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Five easy ways to unclog your shower drain
Five easy ways to unclog your shower drain
If you notice a build-up of standing water during showers, or a bathtub that takes ages to empty, it may be time to investigate the state of the drain.
Why clogs happen in the first place
A clogged drain is a slow drain. In the case of a clogged toilet or a clogged kitchen sink, a large obstruction may be to blame—but shower drains mostly slow down when they accumulate hair, lint, or residue from bath products over time. (That goes for bathroom sink clogs, too. Think of all that toothpaste!
“Think of all that toothpaste!”
What to do if you suspect a clogged shower drain
- First thing’s first: check your drain for a visible obstruction. Clumps of hair are the most common culprit. If nothing is visible on the outside, look underneath your drain cap and into your drain. Use a flashlight if you need to. Remove anything you see that might be blocking the drain.
- Next, double check that your drain is open. Is there room in between your drain stopper and the pipe for water to flow? How you do this depends on the type of drain and stopper you have: Some drains have a stopper that you can unscrew and lift out completely. Bathtub-showers often have a switch under the faucet that opens and closes the drain. Investigate if your drain has any sort of stopping mechanism and make sure that the stopper isn’t accidentally blocking the drain.
If you’ve removed any visible obstructions and verified that the drain is open, and water still isn’t draining, it’s time to unclog.
5 Ways To Unclog Your Shower Drain
Try these methods to remove or dissolve the clog.
- Remove the clog by hand. Sometimes, a clog is immediately visible near the surface and easily accessible. Put on a pair of rubber gloves and extract the clog as best you can. There are small plastic hooks made just for this purpose. (It might be tempting to use a wire coat hanger here, but beware: doing so can damage your drain.)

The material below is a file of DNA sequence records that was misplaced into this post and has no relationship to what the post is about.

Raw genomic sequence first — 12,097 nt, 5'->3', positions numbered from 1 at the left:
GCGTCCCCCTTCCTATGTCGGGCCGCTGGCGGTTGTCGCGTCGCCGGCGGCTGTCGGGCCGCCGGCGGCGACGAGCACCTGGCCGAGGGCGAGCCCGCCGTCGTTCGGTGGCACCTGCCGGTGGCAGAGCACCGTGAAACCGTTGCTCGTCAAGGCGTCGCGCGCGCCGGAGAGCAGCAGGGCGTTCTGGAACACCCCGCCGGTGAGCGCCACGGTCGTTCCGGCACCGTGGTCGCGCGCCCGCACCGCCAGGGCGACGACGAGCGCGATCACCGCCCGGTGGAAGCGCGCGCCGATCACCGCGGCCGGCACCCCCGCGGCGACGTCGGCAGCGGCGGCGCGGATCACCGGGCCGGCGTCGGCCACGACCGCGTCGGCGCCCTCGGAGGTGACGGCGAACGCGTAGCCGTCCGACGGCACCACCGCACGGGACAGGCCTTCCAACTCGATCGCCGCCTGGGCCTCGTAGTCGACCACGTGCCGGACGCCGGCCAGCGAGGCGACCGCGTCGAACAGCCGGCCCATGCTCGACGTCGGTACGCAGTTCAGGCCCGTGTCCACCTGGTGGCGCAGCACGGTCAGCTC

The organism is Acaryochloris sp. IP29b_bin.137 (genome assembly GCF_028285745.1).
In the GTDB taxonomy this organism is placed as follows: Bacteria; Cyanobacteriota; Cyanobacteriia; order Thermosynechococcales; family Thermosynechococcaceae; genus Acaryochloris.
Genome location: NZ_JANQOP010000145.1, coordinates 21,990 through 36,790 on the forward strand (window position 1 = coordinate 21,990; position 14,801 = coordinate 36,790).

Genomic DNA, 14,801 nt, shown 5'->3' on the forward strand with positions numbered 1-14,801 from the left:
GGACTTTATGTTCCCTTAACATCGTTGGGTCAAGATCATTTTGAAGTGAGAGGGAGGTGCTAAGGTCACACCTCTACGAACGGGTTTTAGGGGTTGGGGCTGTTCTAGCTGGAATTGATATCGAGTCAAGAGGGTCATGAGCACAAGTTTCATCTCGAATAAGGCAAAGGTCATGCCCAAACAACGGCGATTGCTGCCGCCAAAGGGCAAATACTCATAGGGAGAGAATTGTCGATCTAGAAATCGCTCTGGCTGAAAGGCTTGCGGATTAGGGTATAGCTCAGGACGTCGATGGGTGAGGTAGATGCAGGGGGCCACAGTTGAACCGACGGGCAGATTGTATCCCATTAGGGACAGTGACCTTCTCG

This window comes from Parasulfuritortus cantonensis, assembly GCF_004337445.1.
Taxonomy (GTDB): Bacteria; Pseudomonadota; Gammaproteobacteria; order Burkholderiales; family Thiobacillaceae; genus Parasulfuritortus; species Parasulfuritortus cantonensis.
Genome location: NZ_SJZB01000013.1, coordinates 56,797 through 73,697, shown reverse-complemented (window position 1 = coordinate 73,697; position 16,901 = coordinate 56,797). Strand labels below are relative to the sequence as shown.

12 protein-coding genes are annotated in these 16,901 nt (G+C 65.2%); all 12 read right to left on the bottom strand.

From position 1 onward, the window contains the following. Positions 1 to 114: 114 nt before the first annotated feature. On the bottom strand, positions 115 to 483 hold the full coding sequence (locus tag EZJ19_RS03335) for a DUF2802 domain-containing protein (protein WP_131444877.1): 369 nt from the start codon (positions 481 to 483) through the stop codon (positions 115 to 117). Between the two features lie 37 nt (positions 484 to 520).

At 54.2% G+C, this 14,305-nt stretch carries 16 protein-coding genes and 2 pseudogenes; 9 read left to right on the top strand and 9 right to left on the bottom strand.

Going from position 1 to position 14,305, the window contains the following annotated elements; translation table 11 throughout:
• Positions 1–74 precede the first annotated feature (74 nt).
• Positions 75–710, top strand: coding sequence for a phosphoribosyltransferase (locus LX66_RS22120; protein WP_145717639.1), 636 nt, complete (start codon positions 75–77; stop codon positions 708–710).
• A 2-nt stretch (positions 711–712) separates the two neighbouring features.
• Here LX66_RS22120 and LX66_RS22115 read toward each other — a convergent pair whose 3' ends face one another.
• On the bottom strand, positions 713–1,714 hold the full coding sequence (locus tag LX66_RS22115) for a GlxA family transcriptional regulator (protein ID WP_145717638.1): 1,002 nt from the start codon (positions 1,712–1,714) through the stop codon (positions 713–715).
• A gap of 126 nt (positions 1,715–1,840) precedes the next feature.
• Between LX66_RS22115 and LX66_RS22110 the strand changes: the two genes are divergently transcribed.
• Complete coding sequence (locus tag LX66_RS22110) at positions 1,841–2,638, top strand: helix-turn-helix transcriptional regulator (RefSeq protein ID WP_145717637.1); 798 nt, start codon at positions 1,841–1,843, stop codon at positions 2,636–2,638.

- Use a drain snake. A drain snake, also known as a plumber’s snake—is a retractable, flexible drilling tool you can pick up at hardware stores. You’ll use the snake’s hand crank to send a metal wire down your drain to either break up or pull out whatever is clogging it. Disposable plastic versions of the snake are also available—no cranking required, and you can even use it on a clogged toilet. Make sure to clean your drain snake after use.
- Use a pot of boiling water. If there are no visible obstructions blocking the drain, and a drain snake has been unsuccessful, contact with boiling water can help dissolve softer build-up like soap scum around the edges. Repeat the process two or three times.
- Use a natural drain cleaner. Conventional drain cleaners like Drano don’t usually work as well as they claim to, and they’re full of harmful chemicals. Natural homemade cleaners can be just as effective as chemical ones on light clogs. Mix together 1 cup of vinegar (distilled white vinegar works best) and 1 cup of baking soda. First, pour boiling water down the drain to loosen; then follow with the baking soda-vinegar mixture and wait 15 minutes. Rinse with more boiling water.
Call a plumber. If all of the above has had no effect on the speed of the drain, it’s time to call a professional.
4 Tips for Preventing Clogs
- Use a drain cover. When it comes to clogged shower drains, snags of hair are almost always the cause. A basic rubber or plastic drain cover is an inexpensive way to capture any stray strands after every shower.
- Skip the body scrubs. Body oils might make your skin feel amazing, but most of it winds up in the drain as you rinse off, hardening overnight as the pipes cool between uses. Avoid oily bath products, or save them for post-shower.
- No excess waste. It can be tempting to empty a dustbin or shake out a rug into the shower and wash it away, but larger bits of dirt and debris can accumulate and make clogs worse later on.
- Good drain maintenance. Make drain-cleaning part of your cleaning routine. Keep a bottle of distilled white vinegar or baking soda in the bathroom and pour a little of one or both down the drain after every few showers. Follow with a blast of hot water.